Increasingly today’s world reserve currency based on the dollar is vulnerable. Tehran’s aim is to attract European investors, very willing to enter into a market like Iran, to increase the technological and commercial synergies and focus on trade in euros and other currencies while excluding the dollar and US meddling in Iran’s internal affairs.

The efforts of the Israelis, Americans and Saudis to diminish Iranian influence in the region have led to unexpected consequences in the military sphere. The isolation imposed by sanctions has created a thriving quest for indigenous technology in order to create locally produced weapons systems.

In the same way, the Iranian economy has had to look for other business opportunities, forging important ties with India and the People’s Republic, who became major buyers of gas and oil extracted from abundant deposits.

The future for the Islamic Republic of Iran is certainly positive; the most difficult period has passed. The military threats emanating from the Zionist regime are diminishing in credibility, the strong alliance with Moscow and Beijing also greatly increasing the level of deterrence Tehran now enjoys.

A calm Middle East free from wars will depend on Iran. Tehran is destined to be the centerpiece of a new beginning in the Middle East. Foreign companies are not only ready to cooperate in the reconstruction of areas devastated by war, but great projects involving gas connections between Iran and the Mediterranean are afoot, though violently interrupted by terrorist raids in Syria and Iraq. In the future it will require the collective efforts of all nations in the region to deal with a rising power like the Islamic Republic of Iran.

The great danger for the Israelis is that they are afraid of losing the technological advantage that allows them to be untouchable in the region, even morally speaking. If this happens, even the shameful Palestinian situation could change radically. A huge fear for Tel Aviv is the thought of a free Palestine.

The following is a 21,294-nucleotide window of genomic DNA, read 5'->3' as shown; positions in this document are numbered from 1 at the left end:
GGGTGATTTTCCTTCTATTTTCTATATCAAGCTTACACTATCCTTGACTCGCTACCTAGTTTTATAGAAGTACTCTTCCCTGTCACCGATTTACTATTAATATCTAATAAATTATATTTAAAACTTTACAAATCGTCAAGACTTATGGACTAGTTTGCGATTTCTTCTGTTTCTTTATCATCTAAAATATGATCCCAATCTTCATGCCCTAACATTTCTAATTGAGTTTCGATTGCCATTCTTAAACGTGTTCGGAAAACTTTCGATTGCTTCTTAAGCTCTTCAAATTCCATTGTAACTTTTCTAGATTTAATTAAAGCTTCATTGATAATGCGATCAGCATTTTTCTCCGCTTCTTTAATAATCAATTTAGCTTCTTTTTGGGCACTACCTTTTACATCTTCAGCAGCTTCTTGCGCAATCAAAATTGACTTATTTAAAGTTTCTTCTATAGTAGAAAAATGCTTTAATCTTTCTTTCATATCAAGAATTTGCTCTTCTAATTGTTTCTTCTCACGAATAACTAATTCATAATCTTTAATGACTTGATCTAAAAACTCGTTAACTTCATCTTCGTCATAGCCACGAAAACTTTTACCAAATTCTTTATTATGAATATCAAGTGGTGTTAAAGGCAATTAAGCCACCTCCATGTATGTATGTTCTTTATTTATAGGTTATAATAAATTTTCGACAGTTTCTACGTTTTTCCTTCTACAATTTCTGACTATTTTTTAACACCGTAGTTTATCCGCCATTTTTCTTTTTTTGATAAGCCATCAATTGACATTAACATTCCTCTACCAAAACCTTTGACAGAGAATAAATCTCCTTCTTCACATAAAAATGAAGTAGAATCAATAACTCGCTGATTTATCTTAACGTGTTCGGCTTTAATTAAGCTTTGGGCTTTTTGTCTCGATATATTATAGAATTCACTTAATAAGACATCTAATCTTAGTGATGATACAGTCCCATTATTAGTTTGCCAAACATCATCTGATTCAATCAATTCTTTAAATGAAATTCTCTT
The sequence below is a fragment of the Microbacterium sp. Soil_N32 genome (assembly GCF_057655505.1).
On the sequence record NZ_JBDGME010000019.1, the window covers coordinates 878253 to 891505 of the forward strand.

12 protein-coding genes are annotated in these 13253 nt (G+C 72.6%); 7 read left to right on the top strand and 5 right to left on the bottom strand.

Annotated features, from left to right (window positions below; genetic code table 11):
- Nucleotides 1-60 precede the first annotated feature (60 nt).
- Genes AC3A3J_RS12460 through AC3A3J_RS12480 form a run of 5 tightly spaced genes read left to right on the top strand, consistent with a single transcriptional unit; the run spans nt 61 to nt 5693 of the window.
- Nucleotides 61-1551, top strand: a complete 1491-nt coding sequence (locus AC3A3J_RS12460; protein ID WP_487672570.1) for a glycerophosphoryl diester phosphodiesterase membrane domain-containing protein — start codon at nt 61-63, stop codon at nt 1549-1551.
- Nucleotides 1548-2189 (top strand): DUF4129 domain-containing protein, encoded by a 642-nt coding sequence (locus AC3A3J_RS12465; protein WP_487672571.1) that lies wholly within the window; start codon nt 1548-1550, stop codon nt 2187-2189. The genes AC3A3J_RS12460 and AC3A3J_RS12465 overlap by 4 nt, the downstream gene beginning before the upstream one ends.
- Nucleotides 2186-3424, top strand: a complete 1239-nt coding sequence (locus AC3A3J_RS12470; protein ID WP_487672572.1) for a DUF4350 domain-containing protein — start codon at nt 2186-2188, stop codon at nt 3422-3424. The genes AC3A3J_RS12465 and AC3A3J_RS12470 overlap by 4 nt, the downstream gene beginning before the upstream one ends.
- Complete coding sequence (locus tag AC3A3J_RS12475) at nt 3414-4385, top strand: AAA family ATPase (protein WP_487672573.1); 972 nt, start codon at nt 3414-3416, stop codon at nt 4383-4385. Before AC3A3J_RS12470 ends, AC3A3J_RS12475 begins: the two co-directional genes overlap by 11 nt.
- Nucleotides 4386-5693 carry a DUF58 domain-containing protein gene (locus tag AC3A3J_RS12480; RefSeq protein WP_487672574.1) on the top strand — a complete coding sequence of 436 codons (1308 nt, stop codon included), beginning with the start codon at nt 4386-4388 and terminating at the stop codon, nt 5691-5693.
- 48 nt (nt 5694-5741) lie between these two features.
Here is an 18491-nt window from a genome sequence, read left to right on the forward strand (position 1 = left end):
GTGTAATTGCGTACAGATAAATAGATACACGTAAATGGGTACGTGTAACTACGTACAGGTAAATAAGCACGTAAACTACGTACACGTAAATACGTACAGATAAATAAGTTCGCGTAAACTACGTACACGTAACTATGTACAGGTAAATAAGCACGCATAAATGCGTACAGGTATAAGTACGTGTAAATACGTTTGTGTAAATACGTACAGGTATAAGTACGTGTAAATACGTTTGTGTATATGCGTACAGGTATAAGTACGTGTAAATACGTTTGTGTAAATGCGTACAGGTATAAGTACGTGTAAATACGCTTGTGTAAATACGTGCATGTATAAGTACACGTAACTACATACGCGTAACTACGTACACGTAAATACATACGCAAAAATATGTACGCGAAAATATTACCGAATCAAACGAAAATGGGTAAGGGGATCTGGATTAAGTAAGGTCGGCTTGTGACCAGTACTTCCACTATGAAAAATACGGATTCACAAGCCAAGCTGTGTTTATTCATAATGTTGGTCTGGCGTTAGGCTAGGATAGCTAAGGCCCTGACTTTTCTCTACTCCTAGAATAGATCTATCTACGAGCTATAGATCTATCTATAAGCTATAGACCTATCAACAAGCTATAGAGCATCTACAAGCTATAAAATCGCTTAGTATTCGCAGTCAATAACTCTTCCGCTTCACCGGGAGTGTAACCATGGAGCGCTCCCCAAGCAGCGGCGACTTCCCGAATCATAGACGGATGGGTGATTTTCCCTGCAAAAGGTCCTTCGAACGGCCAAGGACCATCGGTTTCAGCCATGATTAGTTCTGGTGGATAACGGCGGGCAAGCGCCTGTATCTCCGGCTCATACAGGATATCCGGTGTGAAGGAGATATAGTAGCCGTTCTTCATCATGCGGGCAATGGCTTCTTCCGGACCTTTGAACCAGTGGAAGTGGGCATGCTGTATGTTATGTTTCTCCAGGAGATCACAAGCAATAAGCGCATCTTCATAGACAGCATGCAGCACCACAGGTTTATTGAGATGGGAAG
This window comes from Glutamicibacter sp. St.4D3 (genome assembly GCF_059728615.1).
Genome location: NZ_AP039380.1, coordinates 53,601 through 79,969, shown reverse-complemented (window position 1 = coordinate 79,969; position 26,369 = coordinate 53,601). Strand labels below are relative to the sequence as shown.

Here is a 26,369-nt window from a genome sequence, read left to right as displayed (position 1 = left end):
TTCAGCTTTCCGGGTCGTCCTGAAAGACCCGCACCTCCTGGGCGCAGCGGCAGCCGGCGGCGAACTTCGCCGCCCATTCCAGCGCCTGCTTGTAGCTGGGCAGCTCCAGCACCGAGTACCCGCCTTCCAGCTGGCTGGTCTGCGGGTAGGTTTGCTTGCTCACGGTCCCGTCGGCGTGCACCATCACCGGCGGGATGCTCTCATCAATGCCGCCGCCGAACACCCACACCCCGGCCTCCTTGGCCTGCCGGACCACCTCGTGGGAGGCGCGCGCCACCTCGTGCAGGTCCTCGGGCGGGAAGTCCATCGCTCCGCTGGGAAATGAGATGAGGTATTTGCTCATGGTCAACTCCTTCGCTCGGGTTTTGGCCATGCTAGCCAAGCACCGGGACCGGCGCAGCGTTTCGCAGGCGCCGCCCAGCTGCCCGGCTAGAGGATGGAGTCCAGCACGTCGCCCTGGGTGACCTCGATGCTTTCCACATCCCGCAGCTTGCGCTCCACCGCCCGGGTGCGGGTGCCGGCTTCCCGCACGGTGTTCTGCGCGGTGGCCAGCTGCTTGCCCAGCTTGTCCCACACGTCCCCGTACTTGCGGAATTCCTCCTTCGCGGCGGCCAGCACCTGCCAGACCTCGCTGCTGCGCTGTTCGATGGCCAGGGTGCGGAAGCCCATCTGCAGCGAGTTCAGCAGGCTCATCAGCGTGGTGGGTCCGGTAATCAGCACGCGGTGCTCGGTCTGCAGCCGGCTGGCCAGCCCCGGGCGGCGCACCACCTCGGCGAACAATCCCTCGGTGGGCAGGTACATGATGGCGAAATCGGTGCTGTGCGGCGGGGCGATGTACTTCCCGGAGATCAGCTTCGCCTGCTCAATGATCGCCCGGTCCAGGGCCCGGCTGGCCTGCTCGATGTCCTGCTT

In this sense, the rapprochement between Tel Aviv and Moscow is a desperate cry for help from Netanyahu now that the Israeli position has been compromised after yet another failure, this time in Syria. In Saudi Arabia the situation is even more desperate, with a possible internal revolt brought on by the collapse of oil prices and corresponding decline in the population’s lifestyle that is otherwise guaranteed by state welfare.

It is now a distant memory when the Kingdom was under the complete control of rulers who saw no danger at sight. They are going to be substituted morally by Iran, a nation that displays a moderate side of Islam. This on its own will deliver a mortal blow to the Saudi dictatorship.

What is key for the United States is to continue to maintain influence in the region through its privileged partners: Saudi Arabia and the Zionist regime. Despite Trump’s tough words, it is difficult if not impossible to imagine a military attack against the Islamic Republic in the future.

Iranian military capabilities would shine a light on the limits the U.S. would face in defending her allies as well as bases abroad in the case of a war. It is a red line that Washington cannot afford to cross if it wants to continue to offer a credible deterrence posture.

However one looks at the Middle East and surrounding areas, Iran continues to demonstrate diplomatic and military competence, which is definitely useful for curbing the influence of the terrorists, imperialists or Zionists.

Thanks to an alliance with India, China and Russia, the future seems to be decidedly on the side of Iran, and the nervousness erupting from the Saudi, Israeli and American capitals only confirms the bright future that lies ahead for Tehran.

Federico Pieraccini is an independent freelance writer based in Milan, Italy. He specializes in international affairs, conflicts, politics and strategies. He has covered conflicts in Ukraine, Libya, Egypt, Syria, and Iraq.